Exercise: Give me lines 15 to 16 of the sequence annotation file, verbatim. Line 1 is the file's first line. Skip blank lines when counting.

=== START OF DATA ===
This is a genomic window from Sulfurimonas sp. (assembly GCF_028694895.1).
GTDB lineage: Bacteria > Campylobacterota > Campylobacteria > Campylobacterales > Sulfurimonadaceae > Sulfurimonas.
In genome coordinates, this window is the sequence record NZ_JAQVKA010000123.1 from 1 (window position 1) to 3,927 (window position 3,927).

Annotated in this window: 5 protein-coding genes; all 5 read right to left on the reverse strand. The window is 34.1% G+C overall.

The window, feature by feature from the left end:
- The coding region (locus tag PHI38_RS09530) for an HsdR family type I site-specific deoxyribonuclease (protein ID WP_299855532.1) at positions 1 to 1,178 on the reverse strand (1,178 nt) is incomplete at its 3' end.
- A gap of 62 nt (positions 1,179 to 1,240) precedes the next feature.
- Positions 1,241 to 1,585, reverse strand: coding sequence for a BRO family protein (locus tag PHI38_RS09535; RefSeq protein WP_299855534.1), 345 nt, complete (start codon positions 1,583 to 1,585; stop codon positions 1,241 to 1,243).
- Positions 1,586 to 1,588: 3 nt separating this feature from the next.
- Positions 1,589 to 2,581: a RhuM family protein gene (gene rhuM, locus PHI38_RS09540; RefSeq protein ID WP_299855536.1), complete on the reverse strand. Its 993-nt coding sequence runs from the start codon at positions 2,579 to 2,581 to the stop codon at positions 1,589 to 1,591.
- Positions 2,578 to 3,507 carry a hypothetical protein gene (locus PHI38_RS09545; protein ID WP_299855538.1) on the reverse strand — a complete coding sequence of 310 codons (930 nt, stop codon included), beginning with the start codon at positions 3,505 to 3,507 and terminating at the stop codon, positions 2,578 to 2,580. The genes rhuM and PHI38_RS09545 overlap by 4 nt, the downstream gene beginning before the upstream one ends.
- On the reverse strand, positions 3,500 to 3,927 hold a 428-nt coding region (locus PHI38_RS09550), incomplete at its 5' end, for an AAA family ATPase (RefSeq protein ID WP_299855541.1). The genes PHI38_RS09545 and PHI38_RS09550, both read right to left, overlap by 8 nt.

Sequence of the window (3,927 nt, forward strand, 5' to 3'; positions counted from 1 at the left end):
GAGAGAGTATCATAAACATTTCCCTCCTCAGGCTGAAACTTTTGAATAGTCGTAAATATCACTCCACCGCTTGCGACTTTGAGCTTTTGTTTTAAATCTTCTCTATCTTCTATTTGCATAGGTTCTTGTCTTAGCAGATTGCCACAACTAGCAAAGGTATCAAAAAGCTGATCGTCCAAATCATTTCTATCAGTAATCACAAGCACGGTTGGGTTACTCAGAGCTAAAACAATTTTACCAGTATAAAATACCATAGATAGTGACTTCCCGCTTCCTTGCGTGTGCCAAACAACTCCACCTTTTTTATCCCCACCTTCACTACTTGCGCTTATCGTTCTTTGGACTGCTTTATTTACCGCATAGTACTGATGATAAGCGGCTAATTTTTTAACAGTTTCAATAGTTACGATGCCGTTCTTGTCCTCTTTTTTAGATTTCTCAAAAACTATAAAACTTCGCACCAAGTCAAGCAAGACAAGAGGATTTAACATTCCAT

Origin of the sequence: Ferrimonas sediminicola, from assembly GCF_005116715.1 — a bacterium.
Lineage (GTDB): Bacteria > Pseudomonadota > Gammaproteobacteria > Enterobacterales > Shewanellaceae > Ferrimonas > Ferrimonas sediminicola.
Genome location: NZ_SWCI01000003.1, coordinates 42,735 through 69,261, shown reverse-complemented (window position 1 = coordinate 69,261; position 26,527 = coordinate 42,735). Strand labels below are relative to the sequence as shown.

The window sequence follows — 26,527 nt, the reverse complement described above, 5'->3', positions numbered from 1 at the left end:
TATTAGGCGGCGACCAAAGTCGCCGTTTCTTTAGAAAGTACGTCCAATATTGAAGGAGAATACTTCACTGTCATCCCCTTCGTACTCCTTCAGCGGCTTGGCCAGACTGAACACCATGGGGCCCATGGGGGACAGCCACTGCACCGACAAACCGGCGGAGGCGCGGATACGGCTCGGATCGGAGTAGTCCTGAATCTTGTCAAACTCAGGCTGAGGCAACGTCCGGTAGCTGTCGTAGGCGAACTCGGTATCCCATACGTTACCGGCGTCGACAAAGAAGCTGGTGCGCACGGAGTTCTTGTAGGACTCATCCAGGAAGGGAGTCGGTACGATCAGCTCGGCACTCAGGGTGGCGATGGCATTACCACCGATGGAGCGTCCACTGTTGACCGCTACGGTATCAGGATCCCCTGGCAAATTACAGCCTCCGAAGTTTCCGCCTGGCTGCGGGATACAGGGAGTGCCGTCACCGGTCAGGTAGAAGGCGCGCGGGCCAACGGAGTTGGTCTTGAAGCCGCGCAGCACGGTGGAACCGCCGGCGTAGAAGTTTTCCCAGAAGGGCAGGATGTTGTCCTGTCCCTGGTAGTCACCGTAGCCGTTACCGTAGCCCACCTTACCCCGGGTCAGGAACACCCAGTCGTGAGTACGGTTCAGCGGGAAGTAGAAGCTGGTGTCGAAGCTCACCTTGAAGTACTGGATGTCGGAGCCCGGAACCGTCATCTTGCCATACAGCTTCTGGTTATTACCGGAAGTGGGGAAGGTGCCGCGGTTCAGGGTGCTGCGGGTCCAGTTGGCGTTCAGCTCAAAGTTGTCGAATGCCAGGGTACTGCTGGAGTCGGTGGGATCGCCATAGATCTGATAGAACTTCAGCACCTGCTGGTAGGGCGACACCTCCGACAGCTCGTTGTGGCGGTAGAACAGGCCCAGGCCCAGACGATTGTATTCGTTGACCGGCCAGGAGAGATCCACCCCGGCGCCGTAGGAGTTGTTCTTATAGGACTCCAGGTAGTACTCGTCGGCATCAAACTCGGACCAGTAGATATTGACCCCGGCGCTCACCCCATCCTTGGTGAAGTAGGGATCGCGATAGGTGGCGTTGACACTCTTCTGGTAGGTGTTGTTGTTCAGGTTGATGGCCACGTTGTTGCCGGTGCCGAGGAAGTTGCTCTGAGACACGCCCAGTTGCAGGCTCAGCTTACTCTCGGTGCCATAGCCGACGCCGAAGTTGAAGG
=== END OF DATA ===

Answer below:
Origin of the sequence: Ferrimonas sediminicola, from assembly GCF_005116715.1 — a bacterium.
Lineage (GTDB): Bacteria > Pseudomonadota > Gammaproteobacteria > Enterobacterales > Shewanellaceae > Ferrimonas > Ferrimonas sediminicola.